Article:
Amenity values are important in the value of houses. The hedonic price model was used to determine the impact of school quality, and the proximity to schools has on the residential properties of the Cleveland Metropolitan area. School quality and the proximity to schools have a significant effect on the prices of houses as they are both responsible for the rising property value. School quality and proximity are doing not only to the affect parents with school children but also the home owners in such neighborhoods. It is, therefore, my hope that these findings would be of great benefit to the large number of families faced with difficult decisions of trying to locate new schools for their children. Whereas parents would favor these short distances to school by their children and the quality, they are to get, property owners would also reap big from the escalating rise in property value.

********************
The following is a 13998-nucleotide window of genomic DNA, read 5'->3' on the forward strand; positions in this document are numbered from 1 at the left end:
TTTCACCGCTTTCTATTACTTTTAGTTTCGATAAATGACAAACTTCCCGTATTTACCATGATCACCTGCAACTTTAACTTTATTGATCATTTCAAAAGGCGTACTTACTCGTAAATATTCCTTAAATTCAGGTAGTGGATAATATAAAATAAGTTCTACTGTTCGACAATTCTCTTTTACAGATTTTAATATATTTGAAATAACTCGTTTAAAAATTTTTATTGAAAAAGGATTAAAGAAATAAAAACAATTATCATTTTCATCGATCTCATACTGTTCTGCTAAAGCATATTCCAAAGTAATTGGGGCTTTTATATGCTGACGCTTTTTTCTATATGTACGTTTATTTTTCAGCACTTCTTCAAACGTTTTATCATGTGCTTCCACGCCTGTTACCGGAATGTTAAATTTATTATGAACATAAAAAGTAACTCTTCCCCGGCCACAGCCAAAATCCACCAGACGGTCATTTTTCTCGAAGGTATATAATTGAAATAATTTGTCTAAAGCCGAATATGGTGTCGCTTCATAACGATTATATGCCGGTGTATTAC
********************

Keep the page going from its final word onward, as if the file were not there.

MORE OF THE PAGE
This paper provides unity between the urban location theory model and the Tiebout models of community choice. The ability to involve comparative measures in the model clearly presents an actual picture of an urban setting and the prices of houses depending on the quality of education in the school district.
Bogart, William T, and Brian A. Cromwell. "How Much More Is a Good School District Worth?" National Tax Journal. 70.2 (1997): 215-32. Print.
Hanushek, Eric A. 2003. "The failure of input-based schooling policies." Economic Journal113,no. 485 (February): F64-F98